The way this erosion works is a simple two-step process. You see, what once shocked us and made us gasp and recoil in horror now barely merits a raised eyebrow. What once was considered perverse and bizarre is now considered the norm and oftentimes even celebrated. And what once was looked at as outlandish, unheard of and over-the-top is now considered to merely be routine. And this has happened because a silent majority has failed to speak up and voice their opinion and take action when necessary.

The second step in this erosion takes place when every person that does have the courage to offer a differing view is quickly shouted down and labeled as judgmental, moralistic and bigoted … and, of course let’s not forget the pet word of those leading this erosion – intolerant. Not wanting to meet the wrath of this group, who by the way, might be the most intolerant and judgmental crowd that exists, most people do as they’re told and shut up.

And that’s allowed the erosion to take place, one small step at a time. The direct result of this erosion is that we are now a country where God has been booted from the courthouse, the schoolhouse and virtually every other aspect of life. After all, we’ve been told, we must be tolerant and not offend anybody.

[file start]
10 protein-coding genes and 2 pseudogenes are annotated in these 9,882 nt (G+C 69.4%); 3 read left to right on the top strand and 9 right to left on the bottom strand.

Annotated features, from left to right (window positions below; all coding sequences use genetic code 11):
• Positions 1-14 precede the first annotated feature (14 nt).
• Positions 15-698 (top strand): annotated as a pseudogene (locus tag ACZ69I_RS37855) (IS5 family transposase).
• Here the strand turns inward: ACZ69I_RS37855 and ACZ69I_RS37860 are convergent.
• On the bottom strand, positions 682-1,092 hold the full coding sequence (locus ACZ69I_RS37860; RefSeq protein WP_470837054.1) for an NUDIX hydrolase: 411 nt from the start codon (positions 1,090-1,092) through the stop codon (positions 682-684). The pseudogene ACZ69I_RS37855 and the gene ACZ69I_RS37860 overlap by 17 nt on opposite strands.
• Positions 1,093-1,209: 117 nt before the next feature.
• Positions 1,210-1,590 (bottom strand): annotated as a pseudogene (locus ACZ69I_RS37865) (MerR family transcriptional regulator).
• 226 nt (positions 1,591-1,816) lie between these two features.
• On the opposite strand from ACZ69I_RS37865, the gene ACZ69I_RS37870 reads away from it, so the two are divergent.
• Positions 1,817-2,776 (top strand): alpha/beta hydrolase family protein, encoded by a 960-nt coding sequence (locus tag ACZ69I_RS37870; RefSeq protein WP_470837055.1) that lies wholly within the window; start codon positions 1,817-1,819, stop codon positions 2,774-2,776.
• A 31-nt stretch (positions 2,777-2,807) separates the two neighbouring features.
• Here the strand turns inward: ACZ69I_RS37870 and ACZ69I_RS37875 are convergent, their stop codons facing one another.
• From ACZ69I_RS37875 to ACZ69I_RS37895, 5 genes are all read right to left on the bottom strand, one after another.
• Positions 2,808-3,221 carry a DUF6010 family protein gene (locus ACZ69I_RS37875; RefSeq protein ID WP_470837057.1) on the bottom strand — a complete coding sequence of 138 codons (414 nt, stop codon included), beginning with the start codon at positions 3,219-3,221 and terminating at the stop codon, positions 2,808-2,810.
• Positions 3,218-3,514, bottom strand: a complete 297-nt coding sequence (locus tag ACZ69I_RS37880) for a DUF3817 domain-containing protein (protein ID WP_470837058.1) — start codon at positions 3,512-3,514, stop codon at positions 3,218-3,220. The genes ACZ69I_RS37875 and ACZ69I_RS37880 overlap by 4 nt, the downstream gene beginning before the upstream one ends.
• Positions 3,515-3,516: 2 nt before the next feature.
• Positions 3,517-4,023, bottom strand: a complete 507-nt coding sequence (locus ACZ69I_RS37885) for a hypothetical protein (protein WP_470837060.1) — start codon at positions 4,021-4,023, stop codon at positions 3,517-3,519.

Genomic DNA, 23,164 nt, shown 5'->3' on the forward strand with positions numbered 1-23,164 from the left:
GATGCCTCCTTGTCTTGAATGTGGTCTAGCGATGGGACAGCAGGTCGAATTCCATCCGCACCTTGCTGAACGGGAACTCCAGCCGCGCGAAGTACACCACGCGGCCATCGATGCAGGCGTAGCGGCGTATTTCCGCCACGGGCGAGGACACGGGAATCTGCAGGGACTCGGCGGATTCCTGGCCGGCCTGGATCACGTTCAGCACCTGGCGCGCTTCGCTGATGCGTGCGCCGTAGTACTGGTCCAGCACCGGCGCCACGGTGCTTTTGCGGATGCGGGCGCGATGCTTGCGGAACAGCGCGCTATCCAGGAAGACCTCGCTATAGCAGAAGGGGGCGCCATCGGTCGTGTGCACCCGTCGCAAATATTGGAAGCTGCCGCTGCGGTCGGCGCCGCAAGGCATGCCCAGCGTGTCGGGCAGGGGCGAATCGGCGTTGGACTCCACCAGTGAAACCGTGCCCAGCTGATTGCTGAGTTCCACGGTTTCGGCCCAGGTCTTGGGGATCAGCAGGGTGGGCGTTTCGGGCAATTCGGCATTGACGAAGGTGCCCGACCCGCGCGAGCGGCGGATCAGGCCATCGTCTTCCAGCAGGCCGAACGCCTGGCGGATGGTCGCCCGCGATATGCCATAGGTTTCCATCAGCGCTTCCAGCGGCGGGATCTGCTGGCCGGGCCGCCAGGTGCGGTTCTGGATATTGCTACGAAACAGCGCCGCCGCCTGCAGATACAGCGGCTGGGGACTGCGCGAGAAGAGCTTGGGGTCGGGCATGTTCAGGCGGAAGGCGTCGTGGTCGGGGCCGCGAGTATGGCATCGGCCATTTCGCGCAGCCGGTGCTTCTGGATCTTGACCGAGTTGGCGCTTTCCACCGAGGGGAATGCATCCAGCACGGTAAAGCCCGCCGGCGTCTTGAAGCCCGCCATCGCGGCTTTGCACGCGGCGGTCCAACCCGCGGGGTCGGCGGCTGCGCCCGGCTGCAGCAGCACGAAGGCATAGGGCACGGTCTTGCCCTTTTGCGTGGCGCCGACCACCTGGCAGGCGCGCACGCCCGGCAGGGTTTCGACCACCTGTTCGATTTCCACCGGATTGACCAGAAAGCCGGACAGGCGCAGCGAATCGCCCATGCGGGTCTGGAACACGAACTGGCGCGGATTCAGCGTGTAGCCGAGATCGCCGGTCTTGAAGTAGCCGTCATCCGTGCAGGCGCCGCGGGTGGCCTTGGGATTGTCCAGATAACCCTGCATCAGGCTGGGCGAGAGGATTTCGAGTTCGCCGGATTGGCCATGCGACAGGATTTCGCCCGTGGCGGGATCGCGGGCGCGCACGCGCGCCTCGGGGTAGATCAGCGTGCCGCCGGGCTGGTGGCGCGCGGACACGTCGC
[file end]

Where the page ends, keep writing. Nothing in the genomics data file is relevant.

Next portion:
Now, here we are in 2012 looking for reasons why a 20-year-old man who has no conscious or value of life could open fire at close range on a group of innocent babies. While all the arguments being tossed out might be symptoms of what is taking place the disease that is causing young men to kill at will I believe, is a cultural issue.

Consider this.

During this erosion we have allowed a culture where a generation of young people have embraced songs that talk about killing, rape and shooting police officers and its celebrated as freedom of expression.

We have allowed a culture of violent video games where people are massacred and slaughtered and these are then gobbled up by parents for their childrens’ entertainment and as a babysitter. Again, freedom of expression.

We have allowed a culture where children think reality television is real, where teen pregnancy is glamorized, where a ‘gangsta’ lifestyle is a goal for some and where 90-plus percent of what is on television is trash and not fit for any eyes, let alone the eyes of troubled young people.